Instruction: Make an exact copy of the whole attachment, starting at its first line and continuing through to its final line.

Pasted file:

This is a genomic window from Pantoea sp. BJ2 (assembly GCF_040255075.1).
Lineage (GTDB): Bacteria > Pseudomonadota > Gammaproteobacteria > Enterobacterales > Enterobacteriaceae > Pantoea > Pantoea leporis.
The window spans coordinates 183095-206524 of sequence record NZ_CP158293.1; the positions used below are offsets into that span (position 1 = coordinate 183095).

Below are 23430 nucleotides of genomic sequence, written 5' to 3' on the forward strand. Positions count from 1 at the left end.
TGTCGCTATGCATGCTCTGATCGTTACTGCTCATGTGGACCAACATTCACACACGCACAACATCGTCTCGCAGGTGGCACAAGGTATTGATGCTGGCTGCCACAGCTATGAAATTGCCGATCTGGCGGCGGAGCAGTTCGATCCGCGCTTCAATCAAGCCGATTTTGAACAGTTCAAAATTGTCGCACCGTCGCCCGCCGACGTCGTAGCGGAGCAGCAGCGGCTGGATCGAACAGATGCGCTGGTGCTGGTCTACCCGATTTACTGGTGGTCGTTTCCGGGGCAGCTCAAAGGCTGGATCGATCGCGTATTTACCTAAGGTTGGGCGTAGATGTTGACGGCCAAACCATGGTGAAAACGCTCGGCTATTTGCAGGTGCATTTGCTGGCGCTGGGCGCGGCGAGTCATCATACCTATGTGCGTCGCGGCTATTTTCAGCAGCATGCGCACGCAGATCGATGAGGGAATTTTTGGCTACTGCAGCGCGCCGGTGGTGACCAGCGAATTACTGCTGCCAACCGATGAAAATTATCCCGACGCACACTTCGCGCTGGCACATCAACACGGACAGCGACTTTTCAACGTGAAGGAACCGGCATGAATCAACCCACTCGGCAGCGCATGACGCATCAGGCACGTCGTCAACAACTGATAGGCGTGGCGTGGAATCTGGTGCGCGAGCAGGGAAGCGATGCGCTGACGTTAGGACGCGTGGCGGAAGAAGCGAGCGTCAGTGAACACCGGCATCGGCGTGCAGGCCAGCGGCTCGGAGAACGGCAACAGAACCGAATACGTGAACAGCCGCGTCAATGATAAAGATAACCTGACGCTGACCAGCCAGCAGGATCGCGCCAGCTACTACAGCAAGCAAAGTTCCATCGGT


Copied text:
This is a genomic window from Pantoea sp. BJ2 (assembly GCF_040255075.1).
Lineage (GTDB): Bacteria > Pseudomonadota > Gammaproteobacteria > Enterobacterales > Enterobacteriaceae > Pantoea > Pantoea leporis.
The window spans coordinates 183095-206524 of sequence record NZ_CP158293.1; the positions used below are offsets into that span (position 1 = coordinate 183095).

Below are 23430 nucleotides of genomic sequence, written 5' to 3' on the forward strand. Positions count from 1 at the left end.
TGTCGCTATGCATGCTCTGATCGTTACTGCTCATGTGGACCAACATTCACACACGCACAACATCGTCTCGCAGGTGGCACAAGGTATTGATGCTGGCTGCCACAGCTATGAAATTGCCGATCTGGCGGCGGAGCAGTTCGATCCGCGCTTCAATCAAGCCGATTTTGAACAGTTCAAAATTGTCGCACCGTCGCCCGCCGACGTCGTAGCGGAGCAGCAGCGGCTGGATCGAACAGATGCGCTGGTGCTGGTCTACCCGATTTACTGGTGGTCGTTTCCGGGGCAGCTCAAAGGCTGGATCGATCGCGTATTTACCTAAGGTTGGGCGTAGATGTTGACGGCCAAACCATGGTGAAAACGCTCGGCTATTTGCAGGTGCATTTGCTGGCGCTGGGCGCGGCGAGTCATCATACCTATGTGCGTCGCGGCTATTTTCAGCAGCATGCGCACGCAGATCGATGAGGGAATTTTTGGCTACTGCAGCGCGCCGGTGGTGACCAGCGAATTACTGCTGCCAACCGATGAAAATTATCCCGACGCACACTTCGCGCTGGCACATCAACACGGACAGCGACTTTTCAACGTGAAGGAACCGGCATGAATCAACCCACTCGGCAGCGCATGACGCATCAGGCACGTCGTCAACAACTGATAGGCGTGGCGTGGAATCTGGTGCGCGAGCAGGGAAGCGATGCGCTGACGTTAGGACGCGTGGCGGAAGAAGCGAGCGTCAGTGAACACCGGCATCGGCGTGCAGGCCAGCGGCTCGGAGAACGGCAACAGAACCGAATACGTGAACAGCCGCGTCAATGATAAAGATAACCTGACGCTGACCAGCCAGCAGGATCGCGCCAGCTACTACAGCAAGCAAAGTTCCATCGGT